Download presentation

Presentation is loading. Please wait.

Published byQuinn Neat Modified about 1 year ago

1
October 13, 2009 Session 7Slide 1 PSC 5940: Elaborating Multi- Level Models in R Session 7 Fall, 2009

2
October 13, 2009 Session 7Slide 2 Workshop Topic #1 Plot Building: Complex in R Pushing boundaries Present your initial group-level models

3
October 13, 2009 Session 7Slide 3 Workshop Topic #2 Presentations of initial group- level models Deterrence Group Geographic Group-of-One GCC Group

4
October 13, 2009 Session 7Slide 4 BREAK

5
October 13, 2009 Session 7Slide 5 Why use ML Models? Allows direct estimation of effects of group membership Avoids overwhelming number of coefficients (and multicolinearity) of OLS Allows partial pooling in the estimated intercepts and slopes Results in more precise estimated standard errors of the coefficients

6
October 13, 2009 Session 7Slide 6 Matrix form of Multilevel Models Models in which: J groups are identified Variation by groups for all estimated slopes and intercepts In matrix form, with observations N, 1 thru n Unit-level measures, indexed as i units (n i ) Y is the independent variable (predicted values are y i ) X is an n×K matrix of individual level predictors: K’s are individual-level predictors (first column all 1s) B is J×K matrix of estimated individual-level coefficients U is a J×L matrix of group-level predictors G is a L×K matrix of estimated group-level coefficients j is group indicator; l is group predictor Σ is a covariance matrix (of variation in intercepts, slopes)

7
October 13, 2009 Session 7Slide 7 Model Structure y i ~ N(X i B j[i],σ y 2 ), for i=1, … n B j ~ N(U j G,Σ B ), for j=1, … J Fixed effect variables (not permitted to vary by group) can also be included: y i ~ N(X i 0 β 0 + X i B j[i],σ y 2 ), for i=1, … n Where X 0 is a matrix of added fixed predictors, and β 0 is a vector of coefficients

8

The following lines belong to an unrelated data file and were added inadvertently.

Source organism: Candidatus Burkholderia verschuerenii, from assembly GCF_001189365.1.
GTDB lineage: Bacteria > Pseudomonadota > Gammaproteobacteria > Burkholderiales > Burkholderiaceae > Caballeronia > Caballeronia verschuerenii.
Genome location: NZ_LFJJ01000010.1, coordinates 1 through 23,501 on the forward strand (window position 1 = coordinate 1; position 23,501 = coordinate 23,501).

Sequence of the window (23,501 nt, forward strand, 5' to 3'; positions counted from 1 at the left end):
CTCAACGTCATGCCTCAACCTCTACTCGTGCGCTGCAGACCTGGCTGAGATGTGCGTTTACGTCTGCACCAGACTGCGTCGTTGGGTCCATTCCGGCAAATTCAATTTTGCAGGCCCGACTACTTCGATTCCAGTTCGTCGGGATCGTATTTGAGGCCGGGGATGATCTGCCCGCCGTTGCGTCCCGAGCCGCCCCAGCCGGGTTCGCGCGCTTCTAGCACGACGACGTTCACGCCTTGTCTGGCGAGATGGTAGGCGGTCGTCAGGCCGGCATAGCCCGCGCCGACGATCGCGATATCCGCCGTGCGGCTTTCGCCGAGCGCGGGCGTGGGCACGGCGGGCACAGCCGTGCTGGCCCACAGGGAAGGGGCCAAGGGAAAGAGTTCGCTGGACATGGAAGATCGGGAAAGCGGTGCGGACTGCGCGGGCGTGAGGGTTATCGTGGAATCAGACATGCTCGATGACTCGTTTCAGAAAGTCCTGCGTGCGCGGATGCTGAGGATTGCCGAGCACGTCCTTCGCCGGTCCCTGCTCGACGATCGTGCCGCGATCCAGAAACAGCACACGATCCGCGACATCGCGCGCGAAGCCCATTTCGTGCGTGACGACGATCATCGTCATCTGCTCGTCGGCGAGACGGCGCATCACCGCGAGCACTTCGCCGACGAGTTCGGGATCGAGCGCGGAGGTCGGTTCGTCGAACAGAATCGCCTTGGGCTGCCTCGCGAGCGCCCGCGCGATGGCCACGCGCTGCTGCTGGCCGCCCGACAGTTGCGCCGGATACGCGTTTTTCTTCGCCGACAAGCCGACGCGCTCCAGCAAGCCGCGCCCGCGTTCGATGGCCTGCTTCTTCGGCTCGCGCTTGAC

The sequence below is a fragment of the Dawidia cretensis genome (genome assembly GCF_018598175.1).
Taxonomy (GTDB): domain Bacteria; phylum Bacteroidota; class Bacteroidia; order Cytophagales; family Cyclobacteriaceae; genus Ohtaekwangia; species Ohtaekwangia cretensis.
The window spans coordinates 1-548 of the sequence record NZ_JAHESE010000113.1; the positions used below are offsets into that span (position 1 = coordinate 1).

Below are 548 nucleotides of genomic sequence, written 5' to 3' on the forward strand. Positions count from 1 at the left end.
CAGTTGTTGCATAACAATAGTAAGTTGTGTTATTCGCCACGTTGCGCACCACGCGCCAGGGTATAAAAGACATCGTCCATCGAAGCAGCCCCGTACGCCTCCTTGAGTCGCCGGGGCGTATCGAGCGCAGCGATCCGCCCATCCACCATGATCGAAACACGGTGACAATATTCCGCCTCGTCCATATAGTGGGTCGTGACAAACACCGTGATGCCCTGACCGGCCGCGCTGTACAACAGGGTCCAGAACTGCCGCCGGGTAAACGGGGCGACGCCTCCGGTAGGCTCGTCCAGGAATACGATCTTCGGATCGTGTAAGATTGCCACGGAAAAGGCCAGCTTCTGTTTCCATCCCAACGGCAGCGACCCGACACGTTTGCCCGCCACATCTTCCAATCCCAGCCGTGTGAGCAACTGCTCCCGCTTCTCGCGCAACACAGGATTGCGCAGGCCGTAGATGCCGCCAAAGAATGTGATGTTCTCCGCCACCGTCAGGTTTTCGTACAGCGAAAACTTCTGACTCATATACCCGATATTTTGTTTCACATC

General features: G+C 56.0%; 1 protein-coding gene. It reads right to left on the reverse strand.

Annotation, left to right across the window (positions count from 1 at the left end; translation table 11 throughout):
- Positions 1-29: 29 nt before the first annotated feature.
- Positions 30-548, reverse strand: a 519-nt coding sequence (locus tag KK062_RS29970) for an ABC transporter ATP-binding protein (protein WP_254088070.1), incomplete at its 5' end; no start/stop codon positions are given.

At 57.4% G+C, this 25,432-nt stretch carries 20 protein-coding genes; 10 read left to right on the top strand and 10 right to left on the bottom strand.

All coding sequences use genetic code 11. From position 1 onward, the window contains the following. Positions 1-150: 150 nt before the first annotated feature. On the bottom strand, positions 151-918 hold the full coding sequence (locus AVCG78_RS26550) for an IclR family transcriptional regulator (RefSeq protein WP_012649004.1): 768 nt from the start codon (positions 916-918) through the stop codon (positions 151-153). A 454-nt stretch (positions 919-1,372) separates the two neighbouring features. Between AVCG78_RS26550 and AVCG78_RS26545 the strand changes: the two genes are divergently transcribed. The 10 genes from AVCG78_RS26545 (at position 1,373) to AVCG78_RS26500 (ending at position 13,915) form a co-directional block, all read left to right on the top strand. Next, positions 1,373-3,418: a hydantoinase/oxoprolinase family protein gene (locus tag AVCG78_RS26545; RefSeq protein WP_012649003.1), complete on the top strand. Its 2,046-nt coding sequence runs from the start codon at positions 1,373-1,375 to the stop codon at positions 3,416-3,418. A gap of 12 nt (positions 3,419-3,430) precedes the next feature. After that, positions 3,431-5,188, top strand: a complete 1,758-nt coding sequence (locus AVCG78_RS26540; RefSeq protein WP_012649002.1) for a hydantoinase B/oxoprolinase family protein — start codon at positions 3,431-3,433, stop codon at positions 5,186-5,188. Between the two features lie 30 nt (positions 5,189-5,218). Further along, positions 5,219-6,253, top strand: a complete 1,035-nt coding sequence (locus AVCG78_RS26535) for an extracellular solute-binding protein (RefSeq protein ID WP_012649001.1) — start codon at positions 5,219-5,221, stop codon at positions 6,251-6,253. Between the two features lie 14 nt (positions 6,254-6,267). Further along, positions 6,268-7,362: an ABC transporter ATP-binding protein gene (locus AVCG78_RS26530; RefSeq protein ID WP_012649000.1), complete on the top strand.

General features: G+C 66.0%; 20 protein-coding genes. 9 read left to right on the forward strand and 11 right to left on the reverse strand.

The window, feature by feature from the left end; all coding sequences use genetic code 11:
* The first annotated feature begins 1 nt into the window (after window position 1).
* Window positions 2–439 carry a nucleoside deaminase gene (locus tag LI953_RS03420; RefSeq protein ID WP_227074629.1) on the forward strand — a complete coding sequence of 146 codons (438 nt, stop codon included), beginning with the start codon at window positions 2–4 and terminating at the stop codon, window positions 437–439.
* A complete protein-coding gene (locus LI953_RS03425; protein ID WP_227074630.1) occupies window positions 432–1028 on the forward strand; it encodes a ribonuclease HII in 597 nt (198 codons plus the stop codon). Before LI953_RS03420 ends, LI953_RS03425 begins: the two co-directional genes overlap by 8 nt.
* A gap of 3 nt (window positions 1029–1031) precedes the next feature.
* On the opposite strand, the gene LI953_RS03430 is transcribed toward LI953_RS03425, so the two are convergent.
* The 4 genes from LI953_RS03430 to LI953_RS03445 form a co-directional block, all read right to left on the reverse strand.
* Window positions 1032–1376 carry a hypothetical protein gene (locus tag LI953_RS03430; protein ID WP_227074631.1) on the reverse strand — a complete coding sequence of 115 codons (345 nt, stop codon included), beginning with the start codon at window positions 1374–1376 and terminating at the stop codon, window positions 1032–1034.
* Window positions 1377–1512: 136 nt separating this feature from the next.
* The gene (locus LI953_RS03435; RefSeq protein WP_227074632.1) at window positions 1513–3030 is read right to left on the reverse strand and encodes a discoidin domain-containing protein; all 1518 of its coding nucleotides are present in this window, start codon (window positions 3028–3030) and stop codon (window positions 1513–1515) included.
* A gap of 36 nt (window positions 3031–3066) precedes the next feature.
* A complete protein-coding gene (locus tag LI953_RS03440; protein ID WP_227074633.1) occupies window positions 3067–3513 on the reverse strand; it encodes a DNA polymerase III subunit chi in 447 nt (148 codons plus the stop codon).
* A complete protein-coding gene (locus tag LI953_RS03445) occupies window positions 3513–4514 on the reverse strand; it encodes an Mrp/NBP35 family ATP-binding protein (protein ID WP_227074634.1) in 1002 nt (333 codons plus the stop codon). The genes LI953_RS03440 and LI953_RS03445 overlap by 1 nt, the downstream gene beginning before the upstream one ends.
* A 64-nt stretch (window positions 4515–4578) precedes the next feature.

October 13, 2009 Session 7Slide 8 Example in R Predicting votes in referendum on alternative energy tax (erdf100<-e63_erdf) by price and region: Explanatory variables: Randomly assigned values: ($6 to $2400 p/y) price<-random_p Region (already so named) ML1<-lmer(erdf100~1+(1|price)+(1|region))

9
October 13, 2009 Session 7Slide 9 LM1 Result: > summary(ML1) Linear mixed model fit by REML Formula: erdf100 ~ 1 + (1 | price) + (1 | region) AIC BIC logLik deviance REMLdev Random effects: Groups Name Variance Std.Dev. price (Intercept) region (Intercept) Residual Number of obs: 1546, groups: price, 15; region, 5 Fixed effects: Estimate Std. Error t value (Intercept)

10
October 13, 2009 Session 7Slide 10 LM1 Result, continued: Model “fixed” effects: > fixef(ML1) (Intercept) Model “random” effects: > ranef(ML1) $price (Intercept) $region (Intercept) DC Midwest Northeast South West Notice that price has a general but not monotonic downward effect on voting for the referendum

11
October 13, 2009 Session 7Slide 11 A slightly more elaborate example in R Predicting votes in referendum on alternative energy tax (erdf100<-e63_erdf) by price and region: Added (fixed) explanatory variables: Income Perceived risk of climate change ML2<- lmer(erdf100~1+(1|price)+(1|region)+risk_gc c+income)

12
October 13, 2009 Session 7Slide 12 Linear mixed model fit by REML Formula: erdf100 ~ 1 + (1 | price) + (1 | region) + risk_gcc + income AIC BIC logLik deviance REMLdev Random effects: Groups Name Variance Std.Dev. price (Intercept) region (Intercept) Residual Number of obs: 1499, groups: price, 15; region, 5 Fixed effects: Estimate Std. Error t value (Intercept) risk_gcc income Correlation of Fixed Effects: (Intr) rsk_gc risk_gcc income

13
October 13, 2009 Session 7Slide 13 LM2 Result: > fixef(ML2) (Intercept) risk_gcc income > ranef(ML2) $price (Intercept) $region (Intercept) DC Midwest Northeast South West Notice that price now has a somewhat more monotonic downward effect on voting for the referendum than was true for the simpler model. Regional differences are still pronounced.

14
October 13, 2009 Session 7Slide 14 Workshop: Continuing Elaborations Add political ideology as a new “fixed” variable Formula: lmer(erdf100 ~ (1 | price) + (1 | region) + risk_gcc + income + ideology) What happens to the effect of price and region on willingness to vote for the referendum? A caution: with multiple groups, you run into limits when you allow slope to vary within the groups; loss of degrees of freedom

Similar presentations

© 2017 SlidePlayer.com Inc.

All rights reserved.

Ads by Google